The spread of religion is more related with the message it propagates, whether it be Jesus, Muhammad, Buddha or Guru Nanak. These people are mere symbolic figures. Finally it is the connection and conviction in how individually we relate and link our personal experiences with their teachings and not to forget that the services availed by their community which also suits our personal interests greatly influence the affinity.  The philosophy of polytheism or monotheism is the last thing in people’s minds; people simply choose what they like and what’s more relevant to them.

Another interesting point that needs to be examined in detail is the continuum between culture and religion. The writer correctly states that in adopting a particular religion one doesn’t lose one’s identity. But the fact that religion has a bigger share of influence on culture than others cannot be denied. For example, everyone knows the food habits of Christians are quite liberal where meat eating is not restricted whereas Muslims although liberal, prohibit eating of pork. Likewise the Hindus, Buddhists more or less follow a vegan diet with Jains being the most extreme. Hence it’s visible that changing religion results in culture interference because it changes the food habits.

Taking the example of our State where Christianity is prominent and jotting down the changing landscape, I can’t really deny the impact whether positive or negative but for sure changes have taken place with the arrival of Christianity. On a positive note education and health sector is their biggest contribution. Even in today’s scenario the share of government run schools and those run by missionaries is incomparable. Hospitals, dispensaries, and skill centres etc had contributed immensely in improving the social indicators. Nevertheless the negative fallout is also visible. Christianity is inherently western in culture and outlook both of which are alien to our people, but its higher status symbol in the social scale attracts many to adopt it even at the cost of losing our core identity. Many families in our city have adopted English as the mother tongue. It’s sad to witness an alien language bridging the communication gap between natives. Learning English for its universal value is significant but assimilating it in toto is a shame. Language is the identity of a culture; if we don’t use it then the culture itself is dead.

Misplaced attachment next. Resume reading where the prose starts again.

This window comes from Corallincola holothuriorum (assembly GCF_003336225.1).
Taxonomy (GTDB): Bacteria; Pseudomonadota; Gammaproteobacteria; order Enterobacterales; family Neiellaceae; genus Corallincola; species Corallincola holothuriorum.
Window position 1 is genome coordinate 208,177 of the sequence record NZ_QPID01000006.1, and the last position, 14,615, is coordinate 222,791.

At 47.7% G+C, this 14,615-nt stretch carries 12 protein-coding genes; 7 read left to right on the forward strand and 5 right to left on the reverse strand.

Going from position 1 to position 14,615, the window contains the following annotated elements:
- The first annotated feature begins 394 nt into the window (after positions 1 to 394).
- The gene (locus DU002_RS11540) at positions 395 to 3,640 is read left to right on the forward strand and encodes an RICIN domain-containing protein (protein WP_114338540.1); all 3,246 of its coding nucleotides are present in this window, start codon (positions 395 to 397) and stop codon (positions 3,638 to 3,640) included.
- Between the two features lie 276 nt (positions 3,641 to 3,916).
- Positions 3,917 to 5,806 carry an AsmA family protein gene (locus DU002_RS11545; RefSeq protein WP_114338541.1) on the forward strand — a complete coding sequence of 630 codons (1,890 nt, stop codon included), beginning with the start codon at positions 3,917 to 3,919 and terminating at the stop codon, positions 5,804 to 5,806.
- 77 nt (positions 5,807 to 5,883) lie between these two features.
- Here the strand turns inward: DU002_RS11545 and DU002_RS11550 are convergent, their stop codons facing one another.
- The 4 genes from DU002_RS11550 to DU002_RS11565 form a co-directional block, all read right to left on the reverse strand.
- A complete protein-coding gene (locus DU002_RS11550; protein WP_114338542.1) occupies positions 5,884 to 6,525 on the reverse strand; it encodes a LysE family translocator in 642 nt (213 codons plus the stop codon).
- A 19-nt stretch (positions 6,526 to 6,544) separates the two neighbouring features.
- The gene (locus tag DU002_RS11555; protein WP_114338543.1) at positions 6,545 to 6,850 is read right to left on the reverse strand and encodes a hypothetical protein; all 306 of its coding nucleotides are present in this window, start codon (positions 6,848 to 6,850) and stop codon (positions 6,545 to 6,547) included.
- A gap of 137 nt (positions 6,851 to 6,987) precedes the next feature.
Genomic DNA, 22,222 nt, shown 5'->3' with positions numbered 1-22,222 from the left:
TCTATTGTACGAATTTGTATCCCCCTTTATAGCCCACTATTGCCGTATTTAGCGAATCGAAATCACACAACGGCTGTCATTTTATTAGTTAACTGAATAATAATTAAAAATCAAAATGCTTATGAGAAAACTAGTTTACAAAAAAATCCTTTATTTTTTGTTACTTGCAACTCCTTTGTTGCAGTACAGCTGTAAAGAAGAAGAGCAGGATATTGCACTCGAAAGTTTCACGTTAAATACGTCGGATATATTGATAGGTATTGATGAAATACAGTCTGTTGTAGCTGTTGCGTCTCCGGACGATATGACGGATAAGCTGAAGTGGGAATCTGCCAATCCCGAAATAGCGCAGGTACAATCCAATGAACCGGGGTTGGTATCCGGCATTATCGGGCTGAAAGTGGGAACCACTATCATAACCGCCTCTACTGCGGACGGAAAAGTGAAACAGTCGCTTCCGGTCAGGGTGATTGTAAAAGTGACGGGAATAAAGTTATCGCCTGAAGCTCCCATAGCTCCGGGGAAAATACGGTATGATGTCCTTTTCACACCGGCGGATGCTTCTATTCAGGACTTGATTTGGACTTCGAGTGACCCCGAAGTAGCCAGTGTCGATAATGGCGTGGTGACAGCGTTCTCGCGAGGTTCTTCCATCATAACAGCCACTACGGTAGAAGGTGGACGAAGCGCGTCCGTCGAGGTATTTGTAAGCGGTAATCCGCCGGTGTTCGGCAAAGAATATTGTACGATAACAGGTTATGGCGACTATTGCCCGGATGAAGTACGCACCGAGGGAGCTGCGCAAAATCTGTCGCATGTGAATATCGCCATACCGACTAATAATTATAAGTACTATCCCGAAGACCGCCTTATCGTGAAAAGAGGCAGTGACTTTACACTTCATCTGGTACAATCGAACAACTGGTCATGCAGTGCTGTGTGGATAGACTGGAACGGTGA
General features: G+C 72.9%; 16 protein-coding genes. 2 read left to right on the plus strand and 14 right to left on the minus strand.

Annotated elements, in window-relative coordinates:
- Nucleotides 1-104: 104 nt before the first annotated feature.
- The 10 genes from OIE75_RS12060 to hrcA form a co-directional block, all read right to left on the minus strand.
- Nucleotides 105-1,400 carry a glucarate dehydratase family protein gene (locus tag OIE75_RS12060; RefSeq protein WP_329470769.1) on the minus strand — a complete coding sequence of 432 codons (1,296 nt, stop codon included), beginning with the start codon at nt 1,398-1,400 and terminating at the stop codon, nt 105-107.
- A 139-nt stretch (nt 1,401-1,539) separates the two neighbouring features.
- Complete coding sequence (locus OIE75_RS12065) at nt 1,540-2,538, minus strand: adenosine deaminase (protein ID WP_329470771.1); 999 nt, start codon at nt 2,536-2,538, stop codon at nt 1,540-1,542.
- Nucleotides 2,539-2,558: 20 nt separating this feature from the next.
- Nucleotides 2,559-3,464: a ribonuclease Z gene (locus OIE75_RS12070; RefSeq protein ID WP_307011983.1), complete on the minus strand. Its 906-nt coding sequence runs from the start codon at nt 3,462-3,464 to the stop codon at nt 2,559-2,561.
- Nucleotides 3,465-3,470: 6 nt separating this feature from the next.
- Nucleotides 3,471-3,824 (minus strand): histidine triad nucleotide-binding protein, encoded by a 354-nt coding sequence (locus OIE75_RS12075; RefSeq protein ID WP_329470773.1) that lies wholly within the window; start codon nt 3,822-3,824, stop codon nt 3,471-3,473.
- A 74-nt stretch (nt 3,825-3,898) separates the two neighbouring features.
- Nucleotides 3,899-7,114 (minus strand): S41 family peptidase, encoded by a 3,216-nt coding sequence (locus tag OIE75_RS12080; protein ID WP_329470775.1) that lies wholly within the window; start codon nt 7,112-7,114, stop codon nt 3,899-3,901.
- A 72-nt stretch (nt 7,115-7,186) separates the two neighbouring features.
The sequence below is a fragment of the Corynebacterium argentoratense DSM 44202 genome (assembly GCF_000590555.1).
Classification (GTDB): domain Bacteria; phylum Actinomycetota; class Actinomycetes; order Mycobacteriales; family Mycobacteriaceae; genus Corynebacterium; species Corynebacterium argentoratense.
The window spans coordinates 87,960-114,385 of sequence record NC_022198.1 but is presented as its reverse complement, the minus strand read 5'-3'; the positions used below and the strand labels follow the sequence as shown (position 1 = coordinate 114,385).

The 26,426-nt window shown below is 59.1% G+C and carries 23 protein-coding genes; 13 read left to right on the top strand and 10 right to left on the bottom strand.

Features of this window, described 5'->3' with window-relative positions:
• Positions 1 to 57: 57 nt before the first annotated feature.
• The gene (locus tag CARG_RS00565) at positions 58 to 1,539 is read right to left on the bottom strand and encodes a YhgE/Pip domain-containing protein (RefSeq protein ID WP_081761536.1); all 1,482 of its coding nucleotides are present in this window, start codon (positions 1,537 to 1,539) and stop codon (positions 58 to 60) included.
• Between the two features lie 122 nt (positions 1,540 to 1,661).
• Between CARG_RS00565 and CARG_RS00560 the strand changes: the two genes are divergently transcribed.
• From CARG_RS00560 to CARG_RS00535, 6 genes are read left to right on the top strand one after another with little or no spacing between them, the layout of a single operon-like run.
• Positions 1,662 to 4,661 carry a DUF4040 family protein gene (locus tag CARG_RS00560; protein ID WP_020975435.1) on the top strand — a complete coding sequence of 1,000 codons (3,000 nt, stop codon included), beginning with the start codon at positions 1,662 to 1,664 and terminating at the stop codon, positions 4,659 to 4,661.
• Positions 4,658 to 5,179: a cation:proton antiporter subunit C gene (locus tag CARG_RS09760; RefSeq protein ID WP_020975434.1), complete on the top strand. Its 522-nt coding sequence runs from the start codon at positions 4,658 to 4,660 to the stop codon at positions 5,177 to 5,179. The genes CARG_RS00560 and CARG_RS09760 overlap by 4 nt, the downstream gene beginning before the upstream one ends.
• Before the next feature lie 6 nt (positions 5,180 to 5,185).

Dressing style is another aspect of how religion influences culture. Whether it’s the feeling of modernity or comfort, western style is the first choice no matter how short-long-exposed the attire.  Indeed the downside is that our indigenous attire has lost its importance. I’m sure many youngsters now lack the expertise of wearing the Jainsem or Jainboh. The flavour and taste for western musical style and not folk music, the craze for guitar rather than the duitara are all the negative fallouts of Christianity on our soil. Undeniably the faith conversion process had definite role on culture even if doesn’t result in total change but culture dilution is inevitable.

The take away from this article is to let people know that there is no such thing as a perfect religion. After all they are run by mortals open to personal discretions at various levels. Our perspective on many issues are singularly, corroded with bias. Caste and class are the two faces of the same coin. It only depends how we perceive and practice it, and in fact class division is more catastrophic because its ubiquitousness doesn’t attract attention. The rich- poor divide is visible and the gap is widening each day. Thus to find fault only with the caste system of others’ faith and neglect the deep division inside our own is sheer hypocrisy.